Yeah, that's Tolkien's ethos alright. One part rejection of the modern industrial world and the horrors of World War I, one part a particular line of Catholic thought holding that the world was perfect at the beginning in the Garden of Eden and it's been all downhill since. For better or for worse, Middle Earth was his personal creation and it really reflect him. It's just, being one of the foundations of a new genre, his every little quirk got encoded as a new tradition.
Well, it isn't just
a Catholic notion there. Europe still carries the legacy of Rome. I relatively recently learned how much Europe collapsed
after the end of the Roman Empire--with some cities literally collapsing into occupying just the amphitheater
, and that being sufficiently spacious to hold the whole town's population! And the Greeks themselves often saw themselves as the weak, feeble, flawed descendants of an ancient, lost golden age, with the preceding era of Greek culture being seen as the last echoes of that bygone age of greatness (that is, the era of the Homeric myths.)
Idolizing a forgotten past is a pretty common European thing, and I'm fairly sure it's found in Chinese myth as well (but it's been a while, I could be mistaken.) With Europe in particular, it really was
the case that for something like 800 years, they couldn't really match the feats of engineering and architecture of the ancients, and it's taken modern science for us to figure out some of the things that made their work so durable (e.g. the recent discovery of the self-healing properties of Roman concrete, or the slightly less recent discovery that using seawater in concrete can make it dramatically harder.)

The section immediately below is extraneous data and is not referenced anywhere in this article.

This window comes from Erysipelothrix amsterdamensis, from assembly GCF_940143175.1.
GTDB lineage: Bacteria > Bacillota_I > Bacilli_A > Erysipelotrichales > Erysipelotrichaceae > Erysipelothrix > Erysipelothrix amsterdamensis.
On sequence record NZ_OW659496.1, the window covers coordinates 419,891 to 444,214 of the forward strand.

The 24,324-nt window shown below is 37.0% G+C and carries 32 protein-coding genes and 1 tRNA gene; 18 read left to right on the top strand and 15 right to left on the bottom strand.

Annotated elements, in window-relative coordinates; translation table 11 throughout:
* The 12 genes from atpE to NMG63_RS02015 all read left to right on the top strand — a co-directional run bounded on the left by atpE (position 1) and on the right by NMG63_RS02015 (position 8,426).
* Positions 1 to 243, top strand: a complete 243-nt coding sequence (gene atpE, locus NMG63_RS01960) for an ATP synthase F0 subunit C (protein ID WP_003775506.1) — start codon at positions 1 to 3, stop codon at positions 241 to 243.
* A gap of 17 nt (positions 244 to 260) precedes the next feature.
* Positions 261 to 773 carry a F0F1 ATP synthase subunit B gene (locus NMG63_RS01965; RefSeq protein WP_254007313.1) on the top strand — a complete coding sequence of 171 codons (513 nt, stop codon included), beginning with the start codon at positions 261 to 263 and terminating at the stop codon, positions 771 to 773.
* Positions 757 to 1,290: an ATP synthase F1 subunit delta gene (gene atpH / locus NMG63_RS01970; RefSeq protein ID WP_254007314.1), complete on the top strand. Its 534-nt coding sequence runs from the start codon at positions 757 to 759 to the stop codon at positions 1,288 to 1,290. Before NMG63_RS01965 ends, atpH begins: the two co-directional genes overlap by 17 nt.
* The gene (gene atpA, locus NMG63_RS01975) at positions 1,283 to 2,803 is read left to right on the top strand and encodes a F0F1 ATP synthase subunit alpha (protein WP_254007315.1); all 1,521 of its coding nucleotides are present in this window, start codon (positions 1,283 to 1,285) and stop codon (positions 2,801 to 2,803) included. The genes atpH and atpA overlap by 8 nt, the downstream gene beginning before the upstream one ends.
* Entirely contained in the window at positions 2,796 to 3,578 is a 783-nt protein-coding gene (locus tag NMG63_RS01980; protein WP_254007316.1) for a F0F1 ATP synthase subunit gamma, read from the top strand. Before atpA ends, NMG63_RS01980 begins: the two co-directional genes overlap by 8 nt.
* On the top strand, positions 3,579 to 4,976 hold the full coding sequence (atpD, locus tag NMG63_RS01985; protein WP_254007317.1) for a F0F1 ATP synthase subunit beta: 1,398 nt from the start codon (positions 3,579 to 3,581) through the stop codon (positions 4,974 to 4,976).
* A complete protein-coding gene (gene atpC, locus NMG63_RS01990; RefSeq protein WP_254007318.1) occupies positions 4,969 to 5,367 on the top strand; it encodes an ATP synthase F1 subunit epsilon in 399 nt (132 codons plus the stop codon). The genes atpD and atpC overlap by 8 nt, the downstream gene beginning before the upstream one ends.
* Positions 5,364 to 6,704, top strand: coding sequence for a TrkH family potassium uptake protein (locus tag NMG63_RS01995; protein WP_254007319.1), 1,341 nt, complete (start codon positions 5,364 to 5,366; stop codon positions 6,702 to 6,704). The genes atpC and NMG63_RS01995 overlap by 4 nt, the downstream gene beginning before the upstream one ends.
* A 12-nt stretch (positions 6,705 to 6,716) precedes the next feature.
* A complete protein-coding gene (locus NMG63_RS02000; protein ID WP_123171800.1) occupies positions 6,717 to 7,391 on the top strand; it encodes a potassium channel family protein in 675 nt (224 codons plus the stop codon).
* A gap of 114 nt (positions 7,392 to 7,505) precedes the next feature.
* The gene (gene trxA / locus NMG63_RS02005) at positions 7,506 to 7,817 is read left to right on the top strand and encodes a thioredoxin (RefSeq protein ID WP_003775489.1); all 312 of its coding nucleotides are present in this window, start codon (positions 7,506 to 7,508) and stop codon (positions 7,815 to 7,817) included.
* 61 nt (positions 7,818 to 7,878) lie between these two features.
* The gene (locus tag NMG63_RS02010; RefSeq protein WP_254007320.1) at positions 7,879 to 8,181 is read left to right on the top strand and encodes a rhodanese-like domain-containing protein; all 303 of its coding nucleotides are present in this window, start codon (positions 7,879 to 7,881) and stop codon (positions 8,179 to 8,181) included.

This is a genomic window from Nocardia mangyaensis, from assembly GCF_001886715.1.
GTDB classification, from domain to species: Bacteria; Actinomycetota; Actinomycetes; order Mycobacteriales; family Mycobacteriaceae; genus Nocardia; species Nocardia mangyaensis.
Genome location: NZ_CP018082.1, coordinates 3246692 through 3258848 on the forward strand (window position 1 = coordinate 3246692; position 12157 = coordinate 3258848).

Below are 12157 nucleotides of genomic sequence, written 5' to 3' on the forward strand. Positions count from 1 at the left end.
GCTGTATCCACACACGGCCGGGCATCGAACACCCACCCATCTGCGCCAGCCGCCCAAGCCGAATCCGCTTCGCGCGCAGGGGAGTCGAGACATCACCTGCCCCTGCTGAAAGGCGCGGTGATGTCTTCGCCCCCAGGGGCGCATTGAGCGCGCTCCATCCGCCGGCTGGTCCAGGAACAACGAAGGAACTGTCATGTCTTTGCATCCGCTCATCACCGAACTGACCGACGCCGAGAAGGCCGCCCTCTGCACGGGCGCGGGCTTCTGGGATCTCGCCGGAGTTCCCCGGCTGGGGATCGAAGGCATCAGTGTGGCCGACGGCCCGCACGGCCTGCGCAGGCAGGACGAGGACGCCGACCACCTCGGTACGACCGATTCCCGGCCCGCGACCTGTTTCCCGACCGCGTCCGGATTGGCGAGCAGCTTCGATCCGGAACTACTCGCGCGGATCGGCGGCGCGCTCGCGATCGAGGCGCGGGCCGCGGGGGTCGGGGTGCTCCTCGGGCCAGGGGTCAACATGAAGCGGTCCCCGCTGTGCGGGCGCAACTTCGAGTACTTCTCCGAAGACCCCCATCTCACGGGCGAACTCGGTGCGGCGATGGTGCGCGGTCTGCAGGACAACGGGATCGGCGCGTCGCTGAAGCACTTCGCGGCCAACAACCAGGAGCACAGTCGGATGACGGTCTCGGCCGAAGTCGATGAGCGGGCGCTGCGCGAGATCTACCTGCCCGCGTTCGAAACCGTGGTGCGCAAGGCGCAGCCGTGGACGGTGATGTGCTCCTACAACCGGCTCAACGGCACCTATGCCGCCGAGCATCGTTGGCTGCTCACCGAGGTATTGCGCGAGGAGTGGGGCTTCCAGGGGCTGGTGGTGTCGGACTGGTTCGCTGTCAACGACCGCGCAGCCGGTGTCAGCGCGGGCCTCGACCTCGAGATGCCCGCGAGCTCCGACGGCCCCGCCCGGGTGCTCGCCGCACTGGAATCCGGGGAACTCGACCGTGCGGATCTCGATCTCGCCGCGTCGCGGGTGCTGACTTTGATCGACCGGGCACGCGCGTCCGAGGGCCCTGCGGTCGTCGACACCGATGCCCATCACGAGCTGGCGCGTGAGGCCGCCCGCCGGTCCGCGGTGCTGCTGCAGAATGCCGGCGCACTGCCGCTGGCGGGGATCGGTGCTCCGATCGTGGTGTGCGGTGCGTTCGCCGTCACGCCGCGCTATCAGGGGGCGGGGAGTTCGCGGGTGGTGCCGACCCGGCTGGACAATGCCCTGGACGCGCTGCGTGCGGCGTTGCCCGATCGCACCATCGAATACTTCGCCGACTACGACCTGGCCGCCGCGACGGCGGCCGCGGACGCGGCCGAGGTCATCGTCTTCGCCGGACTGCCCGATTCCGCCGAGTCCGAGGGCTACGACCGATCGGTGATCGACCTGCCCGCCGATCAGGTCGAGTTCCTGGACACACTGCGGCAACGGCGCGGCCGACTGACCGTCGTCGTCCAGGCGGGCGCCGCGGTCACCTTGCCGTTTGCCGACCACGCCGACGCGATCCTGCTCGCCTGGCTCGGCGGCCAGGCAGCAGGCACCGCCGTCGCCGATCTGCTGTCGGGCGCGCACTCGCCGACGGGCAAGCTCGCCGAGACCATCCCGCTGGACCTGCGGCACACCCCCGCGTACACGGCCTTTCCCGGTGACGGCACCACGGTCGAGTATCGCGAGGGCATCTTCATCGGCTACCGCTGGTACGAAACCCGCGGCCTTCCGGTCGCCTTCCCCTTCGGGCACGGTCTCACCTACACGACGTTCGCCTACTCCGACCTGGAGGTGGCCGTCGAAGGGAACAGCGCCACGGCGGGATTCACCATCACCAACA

Consider the enormous amount of ancient literature lost in Europe but preserved in the Arab world before returning through Al-Andalus, and the nearly-unquestionable status of thinkers like Euclid, Galen, Plato, Aristotle, Archimedes, etc., and you get a justifiable sense in which the "great works" of the ancients were difficult to surpass for an age. It wasn't that they couldn't
be in principle; it's that their society was built on a higher degree of infrastructure and organization than medieval Europe could support. Coupled with the difficulty of preserving the knowledge and technologies of Antiquity, even if people did
make advancements, it was hard for those advancements to have major impact. Not impossible, just hard.
All that said
, it is something of a Euro-centric perspective to put SO MUCH emphasis on "the ancients were just, like, WAY cooler than us." There's a place for that, to be sure, but there's a place for the world getting better. My setting has something of an advantage here; the "ancients" were the ancient Genie-Rajahs, who were powerful because they have innate
magic, and who abandoned the world a couple of millennia ago. They took basically everything except the cities themselves with them, so the mortals they left behind had to rebuild their society themselves. Not quite "from scratch," but definitely a lot of effort. There have been setbacks and blind alleys, but by and large, mortal society has been successfully putting itself together and getting stronger rather than weaker. Much, much more is known by mortals
about magic than the ancients could have known.